Obinna Chima in Lagos and James Emejo in Abuja
Three weeks after he announced the introduction of a flexible exchange rate regime, the Governor of the Central Bank of Nigeria (CBN), Mr. Godwin Emefiele, will today finally unveil the much-anticipated guidelines paving the way for the new forex regime, THISDAY exclusively learnt on Tuesday.
This is just as the Minister of Finance, Mrs Kemi Adeosun, disclosed that the federal government has resolved to facilitate a N90 billion loan for the 36 states of the federation to enable them meet their obligations, but cautioned that it should not be deemed a bailout for the states but a facility with stringent conditions attached to it.
A top CBN official, who confirmed yesterday that Emefiele would brief the press today on the flexible exchange regime however did not provide further details on what the guidelines would entail.
He said the CBN was now adequately prepared and has the firepower to support the new flexible forex regime, adding: “Once it is announced, we expect to see stability in the forex market and some appreciation in the parallel market that will reduce the gap between the official and informal forex market rates.”
Another source with the central bank however revealed that he expects the central bank governor, having held wide consultations with stakeholders in the financial markets on the new structure for the forex market, to announce a single window, not a two-tier forex exchange regime with a special intervention window for critical transactions as announced by the governor after last month’s meeting of the Monetary Policy Committee (MPC).
The source added that he expects Emefiele to also announce a devaluation of the naira to an adjustable rate that will be determined by a two-way quote system.
“The naira will be devalued tomorrow (today) and will be market-driven going forward by a two-way quote system,” the source revealed.
The CBN has been hamstrung by dwindling oil earnings, brought on by low oil prices and the violent activities of militants in the Niger Delta. Both had combined to reduce the country’s monthly oil revenue from an all-time high of $3.2 billion about two years ago to about $500,000 in April.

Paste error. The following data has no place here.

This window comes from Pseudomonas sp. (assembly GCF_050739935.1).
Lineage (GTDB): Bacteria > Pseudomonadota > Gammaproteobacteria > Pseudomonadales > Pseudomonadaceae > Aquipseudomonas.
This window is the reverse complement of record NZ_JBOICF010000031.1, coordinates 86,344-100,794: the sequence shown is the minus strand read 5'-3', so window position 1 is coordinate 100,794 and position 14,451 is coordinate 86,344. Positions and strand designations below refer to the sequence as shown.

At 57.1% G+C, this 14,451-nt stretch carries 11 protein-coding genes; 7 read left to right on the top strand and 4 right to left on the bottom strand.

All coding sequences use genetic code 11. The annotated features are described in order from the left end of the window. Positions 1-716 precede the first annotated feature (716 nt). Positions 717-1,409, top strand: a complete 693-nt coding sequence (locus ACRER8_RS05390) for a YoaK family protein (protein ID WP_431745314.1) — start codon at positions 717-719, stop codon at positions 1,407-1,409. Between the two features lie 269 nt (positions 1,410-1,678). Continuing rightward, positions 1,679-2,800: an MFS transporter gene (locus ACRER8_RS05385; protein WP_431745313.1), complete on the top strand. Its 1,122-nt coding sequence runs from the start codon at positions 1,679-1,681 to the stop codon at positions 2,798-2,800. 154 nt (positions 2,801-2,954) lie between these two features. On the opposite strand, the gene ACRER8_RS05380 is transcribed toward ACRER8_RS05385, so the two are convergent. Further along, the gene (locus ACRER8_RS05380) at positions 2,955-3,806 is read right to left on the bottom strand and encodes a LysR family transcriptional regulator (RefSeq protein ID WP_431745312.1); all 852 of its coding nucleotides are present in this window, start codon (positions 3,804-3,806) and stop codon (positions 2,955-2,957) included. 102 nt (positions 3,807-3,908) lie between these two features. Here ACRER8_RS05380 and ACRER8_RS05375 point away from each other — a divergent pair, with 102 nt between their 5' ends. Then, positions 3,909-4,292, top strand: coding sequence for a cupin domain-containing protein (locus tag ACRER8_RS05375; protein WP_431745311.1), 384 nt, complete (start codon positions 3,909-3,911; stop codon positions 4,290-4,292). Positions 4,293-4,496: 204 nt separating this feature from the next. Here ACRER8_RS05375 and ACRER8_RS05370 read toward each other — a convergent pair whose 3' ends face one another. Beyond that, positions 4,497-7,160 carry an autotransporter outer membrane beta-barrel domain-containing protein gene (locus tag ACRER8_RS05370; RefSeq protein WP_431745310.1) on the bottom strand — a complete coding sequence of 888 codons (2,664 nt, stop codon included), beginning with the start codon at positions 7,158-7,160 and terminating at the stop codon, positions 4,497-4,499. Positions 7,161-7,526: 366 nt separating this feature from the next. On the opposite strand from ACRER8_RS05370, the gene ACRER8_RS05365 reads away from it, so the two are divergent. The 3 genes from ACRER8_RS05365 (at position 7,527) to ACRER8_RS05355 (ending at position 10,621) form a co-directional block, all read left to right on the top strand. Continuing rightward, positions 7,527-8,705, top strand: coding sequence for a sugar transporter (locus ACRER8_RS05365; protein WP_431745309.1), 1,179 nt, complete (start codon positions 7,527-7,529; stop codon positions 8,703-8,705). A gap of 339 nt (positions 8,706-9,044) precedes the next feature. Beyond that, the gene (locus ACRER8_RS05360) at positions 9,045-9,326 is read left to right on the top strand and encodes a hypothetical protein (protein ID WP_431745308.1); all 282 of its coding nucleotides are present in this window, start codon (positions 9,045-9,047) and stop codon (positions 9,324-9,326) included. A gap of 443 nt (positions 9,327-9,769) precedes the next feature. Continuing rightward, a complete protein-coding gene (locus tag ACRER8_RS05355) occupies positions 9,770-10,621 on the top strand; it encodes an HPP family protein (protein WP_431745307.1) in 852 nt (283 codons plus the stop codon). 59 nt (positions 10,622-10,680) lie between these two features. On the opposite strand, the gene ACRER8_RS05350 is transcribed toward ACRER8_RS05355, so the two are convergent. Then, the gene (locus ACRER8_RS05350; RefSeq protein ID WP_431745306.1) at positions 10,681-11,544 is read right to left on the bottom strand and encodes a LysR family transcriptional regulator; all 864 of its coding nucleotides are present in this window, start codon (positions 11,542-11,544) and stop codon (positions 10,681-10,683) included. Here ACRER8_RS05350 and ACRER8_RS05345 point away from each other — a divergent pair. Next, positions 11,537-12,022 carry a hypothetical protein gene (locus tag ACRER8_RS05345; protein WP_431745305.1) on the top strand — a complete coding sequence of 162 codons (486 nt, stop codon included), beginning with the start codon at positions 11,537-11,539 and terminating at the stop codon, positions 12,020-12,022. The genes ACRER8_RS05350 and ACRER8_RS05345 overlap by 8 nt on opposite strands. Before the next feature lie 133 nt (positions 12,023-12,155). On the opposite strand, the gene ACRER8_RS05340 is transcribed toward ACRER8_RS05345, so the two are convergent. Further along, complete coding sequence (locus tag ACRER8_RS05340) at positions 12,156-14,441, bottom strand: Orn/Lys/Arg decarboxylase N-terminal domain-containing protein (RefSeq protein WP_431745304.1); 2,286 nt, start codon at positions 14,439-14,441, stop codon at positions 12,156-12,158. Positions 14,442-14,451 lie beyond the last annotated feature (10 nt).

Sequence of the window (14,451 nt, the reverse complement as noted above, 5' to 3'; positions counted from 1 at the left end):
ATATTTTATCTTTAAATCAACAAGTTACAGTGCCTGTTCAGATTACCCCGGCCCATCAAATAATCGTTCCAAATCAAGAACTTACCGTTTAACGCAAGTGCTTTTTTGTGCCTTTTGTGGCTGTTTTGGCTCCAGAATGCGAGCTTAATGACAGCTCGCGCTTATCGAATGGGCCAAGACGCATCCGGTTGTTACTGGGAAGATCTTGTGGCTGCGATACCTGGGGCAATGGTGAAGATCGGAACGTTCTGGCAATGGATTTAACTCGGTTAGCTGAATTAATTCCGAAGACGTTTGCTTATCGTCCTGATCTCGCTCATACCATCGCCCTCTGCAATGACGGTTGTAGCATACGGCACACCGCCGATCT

Experiencing great difficulties funding the nation’s imports as a result of scarce foreign exchange, a situation that put increasing pressure on the naira, the CBN for over a year pegged the naira at N197-N199 to the dollar and imposed currency curbs on certain items.
Its obstinacy was worsened by President Muhammadu Buhari’s ill-advised opposition to the devaluation of the naira.
But as the economy contracted and plunged into a recession, foreign investors fled the economy and inflation spiralled, the central bank was forced to rethink its forex policy in order to open up the forex market while conserving forex reserves.
The dollar currently trades at N365 on the parallel market.
At the last MPC meeting held last month, members agreed to hold all policy rates constant and introduce greater flexibility in managing the forex rate. As a result of this, a lot of investors were cautiously optimistic and indeed excited.
Emefiele had said the central bank resolved to introduce greater flexibility in the foreign exchange market, but would retain a small window for critical transactions for prospective investors.
Since the announcement, the central bank has been consulting with stakeholders in the economy on the new forex policy.
N90bn Loan for States
Meanwhile, the minister of finance yesterday disclosed that the federal government had resolved to facilitate a N90 billon loan for the 36 states of the federation, but cautioned that it was not a bailout but a facility with stringent conditions attached to it.
“It’s actually a loan that is going to be repaid. It’s not a bailout,” she told journalists at a news briefing, shortly after a meeting with state commissioners of finance in Abuja.